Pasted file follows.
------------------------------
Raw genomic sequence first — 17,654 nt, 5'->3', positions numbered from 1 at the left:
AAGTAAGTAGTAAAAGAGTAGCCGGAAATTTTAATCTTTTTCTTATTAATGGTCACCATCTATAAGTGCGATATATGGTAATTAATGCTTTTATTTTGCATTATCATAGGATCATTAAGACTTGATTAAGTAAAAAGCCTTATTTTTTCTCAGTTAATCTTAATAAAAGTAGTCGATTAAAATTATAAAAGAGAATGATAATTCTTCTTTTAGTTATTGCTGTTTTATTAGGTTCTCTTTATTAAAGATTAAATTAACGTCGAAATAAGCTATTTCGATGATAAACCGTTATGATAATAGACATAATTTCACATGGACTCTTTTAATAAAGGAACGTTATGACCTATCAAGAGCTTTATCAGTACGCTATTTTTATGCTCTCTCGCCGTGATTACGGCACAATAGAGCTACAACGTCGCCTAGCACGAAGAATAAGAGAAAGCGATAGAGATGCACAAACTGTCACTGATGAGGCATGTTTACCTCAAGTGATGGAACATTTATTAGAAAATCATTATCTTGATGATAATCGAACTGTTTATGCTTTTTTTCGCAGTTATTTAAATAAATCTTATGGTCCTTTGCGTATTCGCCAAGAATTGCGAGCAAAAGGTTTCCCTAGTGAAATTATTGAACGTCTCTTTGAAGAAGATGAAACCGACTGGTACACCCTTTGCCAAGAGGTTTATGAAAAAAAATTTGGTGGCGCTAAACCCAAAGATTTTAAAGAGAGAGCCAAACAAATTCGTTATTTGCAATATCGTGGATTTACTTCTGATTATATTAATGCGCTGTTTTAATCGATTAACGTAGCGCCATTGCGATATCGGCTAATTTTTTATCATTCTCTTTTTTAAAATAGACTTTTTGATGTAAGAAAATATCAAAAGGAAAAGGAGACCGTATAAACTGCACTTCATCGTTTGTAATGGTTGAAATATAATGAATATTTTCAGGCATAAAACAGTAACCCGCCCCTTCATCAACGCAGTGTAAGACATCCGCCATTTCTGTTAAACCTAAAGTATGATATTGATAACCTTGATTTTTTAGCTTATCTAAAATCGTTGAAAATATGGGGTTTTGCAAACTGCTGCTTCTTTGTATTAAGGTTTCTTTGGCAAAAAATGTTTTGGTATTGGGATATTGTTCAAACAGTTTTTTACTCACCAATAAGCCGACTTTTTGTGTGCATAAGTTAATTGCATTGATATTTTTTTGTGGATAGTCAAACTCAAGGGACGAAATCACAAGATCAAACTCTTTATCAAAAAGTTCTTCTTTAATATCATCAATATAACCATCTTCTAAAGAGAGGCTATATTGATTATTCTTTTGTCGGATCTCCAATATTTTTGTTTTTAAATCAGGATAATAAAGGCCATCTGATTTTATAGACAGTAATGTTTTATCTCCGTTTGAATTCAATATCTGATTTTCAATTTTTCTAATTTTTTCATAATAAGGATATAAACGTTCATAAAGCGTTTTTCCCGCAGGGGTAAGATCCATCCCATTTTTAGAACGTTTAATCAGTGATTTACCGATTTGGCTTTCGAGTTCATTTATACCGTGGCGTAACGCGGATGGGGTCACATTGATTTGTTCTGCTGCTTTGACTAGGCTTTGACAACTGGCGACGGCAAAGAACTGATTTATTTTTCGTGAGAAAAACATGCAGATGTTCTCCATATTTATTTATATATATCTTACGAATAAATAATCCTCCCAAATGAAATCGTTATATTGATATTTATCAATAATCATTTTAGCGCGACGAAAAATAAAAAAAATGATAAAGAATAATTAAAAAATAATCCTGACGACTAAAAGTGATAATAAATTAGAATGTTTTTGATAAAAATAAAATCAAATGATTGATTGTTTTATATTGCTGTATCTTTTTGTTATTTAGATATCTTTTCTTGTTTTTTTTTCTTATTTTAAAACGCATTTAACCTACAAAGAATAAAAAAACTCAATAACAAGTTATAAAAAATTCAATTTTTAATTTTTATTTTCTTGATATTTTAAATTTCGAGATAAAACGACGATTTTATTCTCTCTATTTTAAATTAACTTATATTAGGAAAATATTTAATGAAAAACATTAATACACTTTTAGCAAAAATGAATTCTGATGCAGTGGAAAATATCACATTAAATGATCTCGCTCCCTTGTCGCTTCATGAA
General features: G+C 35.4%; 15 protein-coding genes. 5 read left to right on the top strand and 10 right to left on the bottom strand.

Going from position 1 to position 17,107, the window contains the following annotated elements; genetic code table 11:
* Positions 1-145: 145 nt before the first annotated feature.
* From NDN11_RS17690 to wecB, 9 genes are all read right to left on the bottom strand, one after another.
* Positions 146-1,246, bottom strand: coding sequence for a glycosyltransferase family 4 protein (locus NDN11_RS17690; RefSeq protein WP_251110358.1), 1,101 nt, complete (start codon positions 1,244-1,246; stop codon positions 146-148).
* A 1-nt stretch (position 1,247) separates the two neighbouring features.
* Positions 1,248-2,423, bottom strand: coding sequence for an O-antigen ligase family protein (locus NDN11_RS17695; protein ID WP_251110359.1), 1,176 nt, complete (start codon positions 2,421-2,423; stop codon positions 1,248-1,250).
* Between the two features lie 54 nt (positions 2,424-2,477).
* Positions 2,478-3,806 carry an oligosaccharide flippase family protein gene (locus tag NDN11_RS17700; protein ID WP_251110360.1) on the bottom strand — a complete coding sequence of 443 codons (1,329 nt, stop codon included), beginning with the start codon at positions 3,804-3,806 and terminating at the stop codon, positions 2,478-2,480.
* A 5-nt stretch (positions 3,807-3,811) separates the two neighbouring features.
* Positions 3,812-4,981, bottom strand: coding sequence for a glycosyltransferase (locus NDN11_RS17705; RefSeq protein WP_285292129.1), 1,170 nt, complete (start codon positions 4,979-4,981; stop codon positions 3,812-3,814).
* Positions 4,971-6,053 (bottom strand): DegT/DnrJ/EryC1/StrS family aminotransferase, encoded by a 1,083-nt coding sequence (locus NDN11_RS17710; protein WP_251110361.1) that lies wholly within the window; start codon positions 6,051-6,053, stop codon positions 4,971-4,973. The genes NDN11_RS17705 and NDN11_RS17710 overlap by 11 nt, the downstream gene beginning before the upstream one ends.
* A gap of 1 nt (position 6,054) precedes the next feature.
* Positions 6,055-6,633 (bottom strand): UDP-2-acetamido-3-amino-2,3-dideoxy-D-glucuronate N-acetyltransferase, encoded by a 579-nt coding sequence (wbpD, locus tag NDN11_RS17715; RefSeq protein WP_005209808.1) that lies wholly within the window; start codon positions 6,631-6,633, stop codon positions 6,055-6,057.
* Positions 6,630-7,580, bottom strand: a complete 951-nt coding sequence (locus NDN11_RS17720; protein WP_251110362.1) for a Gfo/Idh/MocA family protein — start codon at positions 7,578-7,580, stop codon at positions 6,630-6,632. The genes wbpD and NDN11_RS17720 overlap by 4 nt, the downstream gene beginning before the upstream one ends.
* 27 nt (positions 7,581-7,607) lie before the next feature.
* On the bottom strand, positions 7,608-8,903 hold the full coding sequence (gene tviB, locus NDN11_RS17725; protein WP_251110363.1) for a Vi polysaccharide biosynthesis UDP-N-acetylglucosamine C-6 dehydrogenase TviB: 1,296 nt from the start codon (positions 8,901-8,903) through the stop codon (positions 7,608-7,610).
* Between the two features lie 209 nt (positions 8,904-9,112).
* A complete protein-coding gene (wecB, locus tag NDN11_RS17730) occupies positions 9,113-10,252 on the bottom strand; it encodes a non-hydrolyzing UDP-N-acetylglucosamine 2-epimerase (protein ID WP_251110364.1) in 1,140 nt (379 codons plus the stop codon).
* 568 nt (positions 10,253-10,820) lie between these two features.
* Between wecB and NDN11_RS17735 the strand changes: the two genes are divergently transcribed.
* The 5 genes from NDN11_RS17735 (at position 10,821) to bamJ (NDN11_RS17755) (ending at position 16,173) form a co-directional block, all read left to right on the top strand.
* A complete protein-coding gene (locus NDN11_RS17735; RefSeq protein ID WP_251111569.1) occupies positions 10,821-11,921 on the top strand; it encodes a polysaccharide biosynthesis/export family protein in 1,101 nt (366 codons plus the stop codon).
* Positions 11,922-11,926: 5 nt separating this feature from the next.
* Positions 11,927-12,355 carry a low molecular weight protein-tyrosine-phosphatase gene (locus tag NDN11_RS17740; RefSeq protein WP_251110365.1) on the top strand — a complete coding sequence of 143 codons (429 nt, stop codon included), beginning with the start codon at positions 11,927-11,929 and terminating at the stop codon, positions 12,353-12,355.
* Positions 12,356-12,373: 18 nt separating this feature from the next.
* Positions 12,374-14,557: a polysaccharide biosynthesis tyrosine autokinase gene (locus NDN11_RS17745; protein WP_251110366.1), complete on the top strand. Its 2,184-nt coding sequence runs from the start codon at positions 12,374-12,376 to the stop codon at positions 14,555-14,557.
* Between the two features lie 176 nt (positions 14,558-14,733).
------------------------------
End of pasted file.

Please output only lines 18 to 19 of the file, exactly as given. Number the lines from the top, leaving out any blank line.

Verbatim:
* 27 nt (positions 7,581-7,607) lie before the next feature.
* On the bottom strand, positions 7,608-8,903 hold the full coding sequence (gene tviB, locus NDN11_RS17725; protein WP_251110363.1) for a Vi polysaccharide biosynthesis UDP-N-acetylglucosamine C-6 dehydrogenase TviB: 1,296 nt from the start codon (positions 8,901-8,903) through the stop codon (positions 7,608-7,610).